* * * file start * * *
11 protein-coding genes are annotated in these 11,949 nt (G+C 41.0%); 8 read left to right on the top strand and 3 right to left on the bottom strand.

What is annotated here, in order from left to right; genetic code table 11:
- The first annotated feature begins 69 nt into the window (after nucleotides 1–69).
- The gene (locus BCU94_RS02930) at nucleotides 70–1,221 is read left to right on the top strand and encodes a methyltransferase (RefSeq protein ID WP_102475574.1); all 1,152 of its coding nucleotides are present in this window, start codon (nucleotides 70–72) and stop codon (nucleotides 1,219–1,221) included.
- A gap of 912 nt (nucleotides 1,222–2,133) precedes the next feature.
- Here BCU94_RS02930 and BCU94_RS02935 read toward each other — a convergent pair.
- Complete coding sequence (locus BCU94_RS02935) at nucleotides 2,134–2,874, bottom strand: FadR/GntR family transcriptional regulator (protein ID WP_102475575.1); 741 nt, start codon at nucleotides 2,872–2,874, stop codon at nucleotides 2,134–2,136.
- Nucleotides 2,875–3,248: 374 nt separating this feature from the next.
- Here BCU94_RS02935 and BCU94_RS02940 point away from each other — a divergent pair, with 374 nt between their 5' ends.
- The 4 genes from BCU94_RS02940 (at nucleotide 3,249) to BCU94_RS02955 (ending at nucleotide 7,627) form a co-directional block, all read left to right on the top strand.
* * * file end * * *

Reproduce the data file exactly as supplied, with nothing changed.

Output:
11 protein-coding genes are annotated in these 11,949 nt (G+C 41.0%); 8 read left to right on the top strand and 3 right to left on the bottom strand.

What is annotated here, in order from left to right; genetic code table 11:
- The first annotated feature begins 69 nt into the window (after nucleotides 1–69).
- The gene (locus BCU94_RS02930) at nucleotides 70–1,221 is read left to right on the top strand and encodes a methyltransferase (RefSeq protein ID WP_102475574.1); all 1,152 of its coding nucleotides are present in this window, start codon (nucleotides 70–72) and stop codon (nucleotides 1,219–1,221) included.
- A gap of 912 nt (nucleotides 1,222–2,133) precedes the next feature.
- Here BCU94_RS02930 and BCU94_RS02935 read toward each other — a convergent pair.
- Complete coding sequence (locus BCU94_RS02935) at nucleotides 2,134–2,874, bottom strand: FadR/GntR family transcriptional regulator (protein ID WP_102475575.1); 741 nt, start codon at nucleotides 2,872–2,874, stop codon at nucleotides 2,134–2,136.
- Nucleotides 2,875–3,248: 374 nt separating this feature from the next.
- Here BCU94_RS02935 and BCU94_RS02940 point away from each other — a divergent pair, with 374 nt between their 5' ends.
- The 4 genes from BCU94_RS02940 (at nucleotide 3,249) to BCU94_RS02955 (ending at nucleotide 7,627) form a co-directional block, all read left to right on the top strand.